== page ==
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Vikings quarterback Kirk Cousins has been here before, and lost

Minnesota Vikings quarterback Kirk Cousins (8) drops back to pass during the first quarter against the Detroit Lions at Ford Field on Sunday, Dec. 23. Tim Fuller / USA TODAY Sports

MINNEAPOLIS -- Kirk Cousins doesn’t want the feeling he had two years ago.

To earn a playoff berth in 2016, Cousins and the Washington Redskins needed a win at home in the finale over the New York Giants, who already had clinched a postseason spot. Cousins threw two interceptions, and Washington lost, 19-10.

“I remember the feeling driving away from the game,” Cousins said Wednesday, Dec. 26. “I remember being disappointed, and I don’t want to feel that again.”

In his first season in Minnesota, Cousins faces a similar situation. On Sunday, Dec. 30, at U.S. Bank Stadium, he and the Vikings (8-6-1) must beat NFC North champion Chicago (11-4) to guarantee a playoff spot. Kickoff is set for 3:25 p.m.

The Vikings can still advance with a loss, but need defending Super Bowl champion Philadelphia (8-7) to lose at Washington (7-8).

Don’t expect the Bears to phone it in on Sunday. They’re a game behind the Los Angeles Rams (11-3) for the No. 3 seed and hold a potential tiebreaker, although the Rams are heavy favorites to beat the San Francisco 49ers in Los Angeles. That game, too, starts at 3:25 p.m.

“It’s not complicated,” Cousins said. “I want to win. We want to win. We understand what’s at stake. There’s no magic formula. There’s no button you can push, or hours you can put in to suddenly snap your fingers and guarantee a win. You do all you can, give everything you have.”

Bears coach Matt Nagy said Wednesday he plans to play starters, and won’t pull them if the Rams take a big lead.

This doesn’t have the feeling of a regular week for Minnesota, which is facing a stunning early end the season a year after going 13-3 and making it to the NFC Championship.

“This is a playoff game,” nose tackle Linval Joseph said. “This could be our last game or we can go forward.”

If the Vikings win, the most likely scenario would be a return trip to Soldier Field for a playoff game on Jan. 5 or 6. They lost to Chicago, 25-20, there on Nov. 18. If they finish with the No. 5 seed, an outside chance, they would open at No. 4 Dallas. For that to happen, they need to beat Chicago and have Seattle (9-6) lose at home to Arizona.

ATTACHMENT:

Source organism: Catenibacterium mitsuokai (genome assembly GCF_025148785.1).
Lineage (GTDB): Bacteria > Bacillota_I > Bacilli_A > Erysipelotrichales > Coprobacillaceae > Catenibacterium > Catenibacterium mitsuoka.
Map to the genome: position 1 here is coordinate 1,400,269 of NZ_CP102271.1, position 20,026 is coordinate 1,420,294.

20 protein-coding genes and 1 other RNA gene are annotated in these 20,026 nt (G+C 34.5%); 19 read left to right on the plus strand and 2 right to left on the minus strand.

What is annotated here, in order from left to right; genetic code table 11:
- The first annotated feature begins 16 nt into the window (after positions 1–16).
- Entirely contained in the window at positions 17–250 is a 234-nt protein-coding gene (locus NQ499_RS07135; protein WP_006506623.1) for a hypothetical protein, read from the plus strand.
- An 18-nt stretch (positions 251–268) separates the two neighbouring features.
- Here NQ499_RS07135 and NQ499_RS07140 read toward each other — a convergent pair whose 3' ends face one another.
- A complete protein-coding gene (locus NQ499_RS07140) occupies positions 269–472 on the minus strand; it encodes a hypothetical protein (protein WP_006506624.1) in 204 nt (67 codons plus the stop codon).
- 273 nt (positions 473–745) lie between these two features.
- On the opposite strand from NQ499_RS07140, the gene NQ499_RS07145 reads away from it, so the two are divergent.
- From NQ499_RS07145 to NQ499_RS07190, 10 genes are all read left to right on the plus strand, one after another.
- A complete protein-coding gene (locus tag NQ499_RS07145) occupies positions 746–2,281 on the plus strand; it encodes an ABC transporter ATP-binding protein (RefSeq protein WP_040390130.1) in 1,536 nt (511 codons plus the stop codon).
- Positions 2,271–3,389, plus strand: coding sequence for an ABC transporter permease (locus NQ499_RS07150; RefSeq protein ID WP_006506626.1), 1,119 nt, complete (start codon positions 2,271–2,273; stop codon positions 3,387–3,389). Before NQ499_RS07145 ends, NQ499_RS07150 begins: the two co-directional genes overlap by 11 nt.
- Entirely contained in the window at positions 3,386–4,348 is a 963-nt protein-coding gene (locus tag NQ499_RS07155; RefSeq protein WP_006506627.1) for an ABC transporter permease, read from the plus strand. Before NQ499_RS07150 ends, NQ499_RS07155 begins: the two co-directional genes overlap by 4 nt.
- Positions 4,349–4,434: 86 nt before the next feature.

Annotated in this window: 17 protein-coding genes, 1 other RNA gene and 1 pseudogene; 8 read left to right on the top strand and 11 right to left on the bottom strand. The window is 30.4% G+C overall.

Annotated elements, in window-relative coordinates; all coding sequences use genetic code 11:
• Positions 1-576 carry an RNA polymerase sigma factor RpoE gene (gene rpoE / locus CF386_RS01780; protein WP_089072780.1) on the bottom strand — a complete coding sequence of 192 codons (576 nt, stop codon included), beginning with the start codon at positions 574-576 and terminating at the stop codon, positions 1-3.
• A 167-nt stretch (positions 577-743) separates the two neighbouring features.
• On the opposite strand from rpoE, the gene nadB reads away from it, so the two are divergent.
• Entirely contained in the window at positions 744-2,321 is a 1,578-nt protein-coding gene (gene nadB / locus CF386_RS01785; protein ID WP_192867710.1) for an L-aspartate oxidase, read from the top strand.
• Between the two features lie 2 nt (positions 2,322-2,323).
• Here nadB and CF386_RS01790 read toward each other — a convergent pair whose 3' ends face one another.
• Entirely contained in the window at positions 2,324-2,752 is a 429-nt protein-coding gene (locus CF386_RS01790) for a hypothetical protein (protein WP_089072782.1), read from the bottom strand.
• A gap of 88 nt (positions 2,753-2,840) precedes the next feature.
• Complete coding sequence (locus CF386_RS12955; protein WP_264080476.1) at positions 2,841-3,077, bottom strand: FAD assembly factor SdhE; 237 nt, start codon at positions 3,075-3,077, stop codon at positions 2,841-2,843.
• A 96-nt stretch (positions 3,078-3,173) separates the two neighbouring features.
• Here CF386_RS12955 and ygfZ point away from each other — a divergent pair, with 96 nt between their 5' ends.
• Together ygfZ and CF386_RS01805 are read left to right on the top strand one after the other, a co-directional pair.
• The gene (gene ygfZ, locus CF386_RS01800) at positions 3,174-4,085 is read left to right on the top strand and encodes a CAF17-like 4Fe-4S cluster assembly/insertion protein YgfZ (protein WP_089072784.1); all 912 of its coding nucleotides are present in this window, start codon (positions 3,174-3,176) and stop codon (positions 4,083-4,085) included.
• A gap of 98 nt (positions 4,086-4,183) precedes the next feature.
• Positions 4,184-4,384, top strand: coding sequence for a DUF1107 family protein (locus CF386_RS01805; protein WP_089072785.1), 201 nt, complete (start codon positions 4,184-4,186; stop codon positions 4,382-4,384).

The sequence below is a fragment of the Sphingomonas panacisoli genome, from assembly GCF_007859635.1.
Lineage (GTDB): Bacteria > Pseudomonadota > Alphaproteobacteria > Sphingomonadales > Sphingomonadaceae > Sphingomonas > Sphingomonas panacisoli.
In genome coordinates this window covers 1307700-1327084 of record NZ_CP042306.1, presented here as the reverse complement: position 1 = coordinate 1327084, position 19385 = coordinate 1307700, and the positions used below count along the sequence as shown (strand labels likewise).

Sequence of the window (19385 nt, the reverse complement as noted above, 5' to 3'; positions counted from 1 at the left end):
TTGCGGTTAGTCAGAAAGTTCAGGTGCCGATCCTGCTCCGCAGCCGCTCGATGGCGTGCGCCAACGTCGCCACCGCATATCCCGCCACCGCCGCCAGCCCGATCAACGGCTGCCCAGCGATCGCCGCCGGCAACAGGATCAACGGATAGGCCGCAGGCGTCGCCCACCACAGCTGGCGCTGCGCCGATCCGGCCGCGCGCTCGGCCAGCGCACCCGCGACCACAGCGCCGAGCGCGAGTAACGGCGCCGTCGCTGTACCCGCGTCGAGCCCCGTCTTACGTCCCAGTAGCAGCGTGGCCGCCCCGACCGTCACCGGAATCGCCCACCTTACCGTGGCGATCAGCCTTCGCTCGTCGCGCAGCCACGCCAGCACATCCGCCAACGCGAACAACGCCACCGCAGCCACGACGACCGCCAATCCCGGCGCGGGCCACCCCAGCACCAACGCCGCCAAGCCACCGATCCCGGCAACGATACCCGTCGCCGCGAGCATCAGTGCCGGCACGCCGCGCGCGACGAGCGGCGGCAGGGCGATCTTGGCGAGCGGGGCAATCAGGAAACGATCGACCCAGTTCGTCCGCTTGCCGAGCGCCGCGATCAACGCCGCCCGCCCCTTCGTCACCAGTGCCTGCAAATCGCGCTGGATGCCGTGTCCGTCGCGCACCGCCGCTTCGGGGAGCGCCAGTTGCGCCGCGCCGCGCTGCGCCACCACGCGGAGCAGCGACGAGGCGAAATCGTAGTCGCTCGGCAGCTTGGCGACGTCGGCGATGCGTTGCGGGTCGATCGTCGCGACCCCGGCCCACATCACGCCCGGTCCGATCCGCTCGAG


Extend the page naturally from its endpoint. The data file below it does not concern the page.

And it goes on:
There is a remote possibility of Minnesota finishing with the No. 6 seed and then playing at the No. 3 Rams. For that to occur, the Vikings, Eagles and Rams all would have to lose Sunday.

The Vikings, though, aren’t contemplating such scenarios.

“It is going to be a heightened sense of urgency. For us, the playoffs have already started,” head coach Mike Zimmer said. “We know that we have to win this game in order to get into them.”

For Zimmer to be content, the Vikings likely must play better than they did at Chicago, a loss that essentially ended their hopes of defending their NFC North crown. In that game, they ran just 14 times for 22 yards, part of the reason Zimmer fired John DeFilippo three weeks later.

In two games with former quarterbacks coach Kevin Stefansky running the offense, the Vikings have rushed for a combined 320 yards.

Cousins also threw two interceptions against the Bears, whose 27 interceptions lead the NFL by a wide margin. Eddie Jackson returned it 27 yards for a touchdown, one of a league-leading five pick sixes for Chicago.

“We’ll have to do the best we can do to hold up and protect the football,” Cousins said.

Cousins knows too well what it feels like to throw two interceptions in a crushing defeat.

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